The “Stigma Under the Lens” series is a touching collection of stories shared by people around the world who are infected with HIV. These men and women describe the fear, paranoia, and isolation they face as a result of the harsh stigma attached to being HIV-positive. These videos bring awareness to the universal nature of the emotions and fears faced by everyone diagnosed with HIV. The series, which may be a valuable tool for opening a dialogue on how to combat the fear behind the stigma, includes 8 videos, each of which is approximately 2-5 minutes long. Topics include prostitution and the use of condoms, which may not be appropriate for younger viewers.
1. Stigma Under the Lens – Joanne, UK
Joanne compares her HIV-positive diagnosis to a cloud coming over her life. She shares the reaction of her family, including how her father and sister were afraid Joanne would contaminate them while the diagnosis brought a new closeness to her relationship with her mother. Joanne struggled to overcome not only the stigma of others, but her own self-imposed stigma as well. With the support of her friends, she was finally able to let go of the stigma and regain a sense of normalcy. Joanne’s story is appropriate for younger viewers. (00:02:29)
2. The Clergy and HIV
Pernessa Seele talks about HIV and AIDs and the convergence of healthcare and the church against the disease. She discusses the importance and implementation of the Harlem Week of Prayer for the Healing of AIDS. As a pastor herself, Seele discusses the importance of knowing her audience and making tasteful judgment calls in gaining the support of the clergy in the fight against HIV and AIDS. This informative video focuses on proper collaboration and communication that fosters growth and change rather than stagnation because of different points of view. Due to offensive language and some talk of sex, this video would be best for mature audiences. Individuals working for and with the church would find this useful. This video is available on Danya TV, The Danya Institute’s YouTube channel for videos that cover a range of topics on behavioral healthcare. (00:04:55)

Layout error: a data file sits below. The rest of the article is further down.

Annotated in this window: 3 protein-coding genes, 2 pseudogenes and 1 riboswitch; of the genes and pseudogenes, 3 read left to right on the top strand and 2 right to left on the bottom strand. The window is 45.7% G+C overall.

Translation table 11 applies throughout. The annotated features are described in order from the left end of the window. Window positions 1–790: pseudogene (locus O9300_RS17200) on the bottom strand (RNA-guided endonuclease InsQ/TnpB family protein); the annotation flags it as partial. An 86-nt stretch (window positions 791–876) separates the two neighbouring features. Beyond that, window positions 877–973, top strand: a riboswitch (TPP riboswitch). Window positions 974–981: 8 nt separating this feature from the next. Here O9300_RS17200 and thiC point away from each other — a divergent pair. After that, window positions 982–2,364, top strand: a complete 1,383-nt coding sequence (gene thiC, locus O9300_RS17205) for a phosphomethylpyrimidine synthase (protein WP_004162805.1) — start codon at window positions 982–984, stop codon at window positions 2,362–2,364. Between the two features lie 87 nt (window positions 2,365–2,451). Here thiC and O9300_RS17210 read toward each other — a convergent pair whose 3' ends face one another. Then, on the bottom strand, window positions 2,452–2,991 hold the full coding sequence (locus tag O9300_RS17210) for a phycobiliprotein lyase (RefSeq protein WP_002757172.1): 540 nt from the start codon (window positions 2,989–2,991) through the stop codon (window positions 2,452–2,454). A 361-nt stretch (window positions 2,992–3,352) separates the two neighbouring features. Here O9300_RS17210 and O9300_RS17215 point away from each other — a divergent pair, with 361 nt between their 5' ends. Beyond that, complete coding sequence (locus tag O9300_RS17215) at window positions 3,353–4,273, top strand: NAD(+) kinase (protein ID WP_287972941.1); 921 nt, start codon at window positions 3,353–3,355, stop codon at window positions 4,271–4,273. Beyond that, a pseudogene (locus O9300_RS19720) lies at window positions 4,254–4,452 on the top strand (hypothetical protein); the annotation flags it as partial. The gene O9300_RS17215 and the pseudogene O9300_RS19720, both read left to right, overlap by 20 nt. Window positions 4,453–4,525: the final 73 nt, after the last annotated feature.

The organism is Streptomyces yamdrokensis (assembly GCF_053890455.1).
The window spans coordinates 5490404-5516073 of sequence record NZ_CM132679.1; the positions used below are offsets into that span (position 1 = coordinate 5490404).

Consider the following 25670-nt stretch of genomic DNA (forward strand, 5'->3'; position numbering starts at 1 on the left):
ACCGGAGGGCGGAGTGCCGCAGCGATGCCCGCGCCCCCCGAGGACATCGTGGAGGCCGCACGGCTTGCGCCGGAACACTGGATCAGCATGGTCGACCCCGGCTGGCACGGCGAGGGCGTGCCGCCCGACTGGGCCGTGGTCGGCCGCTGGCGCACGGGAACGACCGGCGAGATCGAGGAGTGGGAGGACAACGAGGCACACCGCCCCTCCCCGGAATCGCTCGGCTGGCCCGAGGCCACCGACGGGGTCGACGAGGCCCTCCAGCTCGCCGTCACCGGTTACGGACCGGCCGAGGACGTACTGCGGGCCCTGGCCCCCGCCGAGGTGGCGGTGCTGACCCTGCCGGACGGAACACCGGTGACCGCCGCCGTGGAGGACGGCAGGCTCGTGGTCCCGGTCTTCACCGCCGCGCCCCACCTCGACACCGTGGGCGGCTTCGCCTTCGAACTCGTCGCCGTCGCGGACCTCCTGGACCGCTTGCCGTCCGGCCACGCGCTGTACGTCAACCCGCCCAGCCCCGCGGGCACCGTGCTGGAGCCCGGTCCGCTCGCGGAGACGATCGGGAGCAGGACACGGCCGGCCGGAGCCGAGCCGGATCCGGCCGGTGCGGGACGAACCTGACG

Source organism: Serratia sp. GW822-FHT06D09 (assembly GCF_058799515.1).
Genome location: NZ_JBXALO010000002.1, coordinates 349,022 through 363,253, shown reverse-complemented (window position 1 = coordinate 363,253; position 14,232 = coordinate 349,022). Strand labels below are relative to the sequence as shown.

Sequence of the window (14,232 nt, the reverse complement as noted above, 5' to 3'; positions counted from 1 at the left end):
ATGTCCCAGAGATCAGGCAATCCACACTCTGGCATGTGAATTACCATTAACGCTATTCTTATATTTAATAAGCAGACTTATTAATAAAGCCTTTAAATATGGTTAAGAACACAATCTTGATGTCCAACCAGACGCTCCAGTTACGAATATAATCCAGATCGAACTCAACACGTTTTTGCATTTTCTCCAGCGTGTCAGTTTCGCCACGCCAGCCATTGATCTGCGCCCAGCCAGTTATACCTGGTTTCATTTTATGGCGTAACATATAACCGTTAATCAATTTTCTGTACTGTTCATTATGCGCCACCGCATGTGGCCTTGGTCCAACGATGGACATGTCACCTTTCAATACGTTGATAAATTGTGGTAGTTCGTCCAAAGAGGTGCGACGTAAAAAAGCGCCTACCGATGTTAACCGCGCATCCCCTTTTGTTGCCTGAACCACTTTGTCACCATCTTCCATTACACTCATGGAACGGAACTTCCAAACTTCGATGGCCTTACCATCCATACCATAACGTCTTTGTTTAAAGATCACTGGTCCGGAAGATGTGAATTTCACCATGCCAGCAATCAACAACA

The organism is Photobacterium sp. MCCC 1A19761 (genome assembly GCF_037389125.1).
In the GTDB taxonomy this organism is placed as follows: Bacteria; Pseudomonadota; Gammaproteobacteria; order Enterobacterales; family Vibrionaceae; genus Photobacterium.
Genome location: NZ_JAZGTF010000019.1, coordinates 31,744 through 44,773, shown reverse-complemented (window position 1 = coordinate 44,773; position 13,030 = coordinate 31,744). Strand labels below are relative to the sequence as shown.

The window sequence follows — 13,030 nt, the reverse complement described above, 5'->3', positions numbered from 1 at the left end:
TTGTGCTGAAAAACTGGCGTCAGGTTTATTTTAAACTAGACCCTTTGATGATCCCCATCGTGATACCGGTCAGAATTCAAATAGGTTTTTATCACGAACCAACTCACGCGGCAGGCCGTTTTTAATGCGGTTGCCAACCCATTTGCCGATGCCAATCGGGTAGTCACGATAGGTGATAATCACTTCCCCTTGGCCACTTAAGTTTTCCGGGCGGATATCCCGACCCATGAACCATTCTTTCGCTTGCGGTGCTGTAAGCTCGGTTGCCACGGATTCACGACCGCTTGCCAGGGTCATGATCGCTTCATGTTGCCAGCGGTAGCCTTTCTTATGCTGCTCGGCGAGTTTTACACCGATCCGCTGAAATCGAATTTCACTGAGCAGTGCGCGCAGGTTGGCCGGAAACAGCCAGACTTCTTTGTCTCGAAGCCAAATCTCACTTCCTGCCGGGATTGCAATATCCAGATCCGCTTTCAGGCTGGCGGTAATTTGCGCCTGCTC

The Women’s Collective: Protection
This Women’s Collective PSA stresses using protection during sexual activity. This organization offers a variety of resources to women with HIV/AIDS and their families, including care management, advocacy, and treatment. They also promote HIV/AIDS prevention and awareness. This video, which is available on their website www.womenscollective.org, is geared toward young adults and features a young male surprising a young female with a condom as he offers to always protect her. (00:01:08)
AIDS PSA Never Ending Party 2005A
This very short PSA was created by the United Nations Office on Drugs and Crime (UNODC) to warn youths against intravenous drug use that can lead to HIV and AIDS. It features young people at a party successively infecting one another. As each person is infected, they unknowingly begin sporting a red t-shirt with an “HIV+” logo. Those with AIDs logos “disintegrate” onscreen. Though this video has mature content, its purpose is to inform young people. This video could be shown to a young audience as well as individuals who work with students. This video is available at www.UNODC.org. (00:00:45)
Grim Reaper 
This controversial Australian PSA created in 1987 presents a chilling visual of the effects of HIV/AIDS on a community. Backlash against the video focused on the idea that it could be construed that the grim reaper represents gay men instead of the virus. This shocking video did help raise awareness in Australia about HIV/AIDs prevention, and it could be used in a discussion about culture, stigma, and sensitive language and depictions in media prevention efforts. This video is not appropriate for younger audiences due to its violent nature. This video is available at www.avert.org. (00:01:05)
What is HIV?
This short cartoon video explains HIV in simple terms so that even children can understand the basic concepts. This video could also be helpful to show to adults who may not know what the virus really does. This video could also be helpful for stigma reduction. When explained in terms related to the body that we all know and share, it helps to make HIV/AIDs less impersonal. This video and others about HIV/AIDs are available at www.avert.org. (00:02:20)